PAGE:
Welcome to our Ag Blog. Our field scouts will offer a unique ground-level perspective from the field to you as an independent field scout with the San Joaquin Sustainable Farming Project. Our mission is to promote sustainable farming systems throughout the Central Valley and provide you with the latest information about cotton, almond and alfalfa crops. From time to time, you'll also find guest posts from our project team and other contributors. This Blog is produced by Gilbert Mohtes-Chan.
Monday, March 19, 2018
Protecting Almond Orchards, Honey Bees at the Same Time
As we welcome the arrival
of spring on Tuesday, many Valley farmers are certainly ready to close the
chapter on another weird winter.
Almond growers, for certain,
can’t wait for more predictable weather. In recent weeks, the wet weather this
month has forced them to scramble to protect their crop. It also has created a
few headaches for beekeepers.
Almond growers applying herbicides to combat rainy weather.
“We really needed it
to rain from November to February. We got it in March,” almond field scout Jenna
Mayfield says. Obviously, she adds, “we have no control over it.”
Indeed, growers have
been busy applying fungicides in the almond orchards to prevent post bloom and
petal fall diseases, including brown rot.“There have been a lot of applications,” Jenna says.
applications provide 10 to 14 days of protection, depending on the weather,
according to UC extension advisers.If
more rain arrives after that period, growers may have to spray again. Jenna
notes growers need to notify the county agricultural commissioner’s office in
advance of applications and alert beekeepers as well.
A few beekeepers have
told Jenna that they didn’t get a chance to safeguard their bees. “There have
been a number of bee losses,” she says. It’s unclear if these issues stem from
a communications breakdown.
Some beekeepers are reporting a loss of honey bees..
Farm advisors point
out communication is important during the pollination period. “All parties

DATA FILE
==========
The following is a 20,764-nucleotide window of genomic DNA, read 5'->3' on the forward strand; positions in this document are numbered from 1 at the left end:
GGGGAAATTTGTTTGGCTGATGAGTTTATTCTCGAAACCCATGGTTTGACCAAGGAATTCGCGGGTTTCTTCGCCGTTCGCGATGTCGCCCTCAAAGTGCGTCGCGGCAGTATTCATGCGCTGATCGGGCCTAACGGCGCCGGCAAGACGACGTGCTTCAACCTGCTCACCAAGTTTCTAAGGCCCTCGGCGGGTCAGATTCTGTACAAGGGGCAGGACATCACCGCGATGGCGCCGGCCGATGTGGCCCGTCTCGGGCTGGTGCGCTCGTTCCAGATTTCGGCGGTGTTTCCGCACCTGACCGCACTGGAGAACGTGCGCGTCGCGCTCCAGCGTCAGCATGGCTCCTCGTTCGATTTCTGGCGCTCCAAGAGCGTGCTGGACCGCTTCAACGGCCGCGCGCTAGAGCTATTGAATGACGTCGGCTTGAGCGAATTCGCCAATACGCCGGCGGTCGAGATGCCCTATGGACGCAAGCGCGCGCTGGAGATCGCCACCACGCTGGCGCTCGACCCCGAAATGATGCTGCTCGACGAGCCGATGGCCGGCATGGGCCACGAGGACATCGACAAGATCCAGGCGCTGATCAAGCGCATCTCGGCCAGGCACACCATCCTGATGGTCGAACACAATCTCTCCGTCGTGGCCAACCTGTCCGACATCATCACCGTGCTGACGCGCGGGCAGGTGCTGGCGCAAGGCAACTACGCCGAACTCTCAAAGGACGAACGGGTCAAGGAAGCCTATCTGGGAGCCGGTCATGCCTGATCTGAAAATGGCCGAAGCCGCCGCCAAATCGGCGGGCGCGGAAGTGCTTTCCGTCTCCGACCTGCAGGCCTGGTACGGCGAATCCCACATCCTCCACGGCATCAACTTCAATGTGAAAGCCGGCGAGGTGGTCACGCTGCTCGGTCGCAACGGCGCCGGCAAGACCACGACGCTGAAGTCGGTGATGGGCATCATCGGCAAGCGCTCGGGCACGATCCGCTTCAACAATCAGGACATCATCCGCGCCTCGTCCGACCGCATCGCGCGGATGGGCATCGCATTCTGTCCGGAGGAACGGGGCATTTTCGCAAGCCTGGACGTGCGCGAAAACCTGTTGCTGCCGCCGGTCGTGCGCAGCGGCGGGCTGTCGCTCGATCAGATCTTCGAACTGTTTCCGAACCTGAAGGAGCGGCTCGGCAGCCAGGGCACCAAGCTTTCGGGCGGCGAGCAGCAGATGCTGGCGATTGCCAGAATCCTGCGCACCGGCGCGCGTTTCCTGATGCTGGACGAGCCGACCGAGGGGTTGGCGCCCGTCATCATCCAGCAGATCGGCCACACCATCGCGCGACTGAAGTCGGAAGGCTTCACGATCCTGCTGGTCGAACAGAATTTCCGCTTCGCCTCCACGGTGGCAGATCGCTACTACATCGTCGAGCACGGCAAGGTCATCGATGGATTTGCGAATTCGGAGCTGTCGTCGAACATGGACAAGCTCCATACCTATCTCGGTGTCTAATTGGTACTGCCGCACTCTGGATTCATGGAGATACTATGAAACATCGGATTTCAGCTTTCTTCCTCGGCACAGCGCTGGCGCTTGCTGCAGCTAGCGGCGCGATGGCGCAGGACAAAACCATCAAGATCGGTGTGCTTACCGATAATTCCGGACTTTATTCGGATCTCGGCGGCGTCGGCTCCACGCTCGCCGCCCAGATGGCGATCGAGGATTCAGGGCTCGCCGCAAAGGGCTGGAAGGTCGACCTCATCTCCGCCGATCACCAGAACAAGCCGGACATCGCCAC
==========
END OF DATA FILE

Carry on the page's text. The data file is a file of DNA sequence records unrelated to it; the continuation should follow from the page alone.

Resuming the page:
should be kept informed so that beekeepers are aware of impending applications
and applicators are aware of the requirements related to notification,
materials, timing, location and method of applications,” Emily J. Symmes, a
UCCE Sacramento Valley IPM advisor, wrote in an Almond Doctor column last year.
Research by Texas
A&M University’s Department of Entomology found that the fungicide iprodion
reduces the survival rate of honeybees.“Given that these fungicides may be applied when honey bees are present
in almond orchards, our findings suggest that the bees may face significant
danger from chemical applications even when responsibly applied,” wrote Juliana
Rangel, Texas A&M assistant professor of apiculture and co-author of the
officials note that growers have been adapting their practices to avoid using
fungicides when bees and pollen are present in the orchards. They also point
out UC IPM recommends against using iprodion during almond bloom.
FIELD DAY: Almond growers can get
off to a good start this season by attending a field day that will focus on
disease, fungicide, pest and nutrient management on Wednesday from 10 a.m. to
12:30 p.m. at the Rushing Ranch, 11599 W. Shaw, Fresno. Speakers are David
Doll, a Merced County University of California Cooperative Extension
pomologist, and Mae Culumber, UCCE nut crop specialist,
in Fresno County. Doll will review bloomtime diseases and chemical choices,
including reduced risk choices and proper selection of fungicides. He also will
discuss irrigation management in a dry year. Culumber will offer tips about
nutrient management to minimize disease and pest outbreaks. For more
information, contact San Joaquin Sustainable Farming Project Director Marcia
Gibbs at (530) 370-5325 or at email@example.com.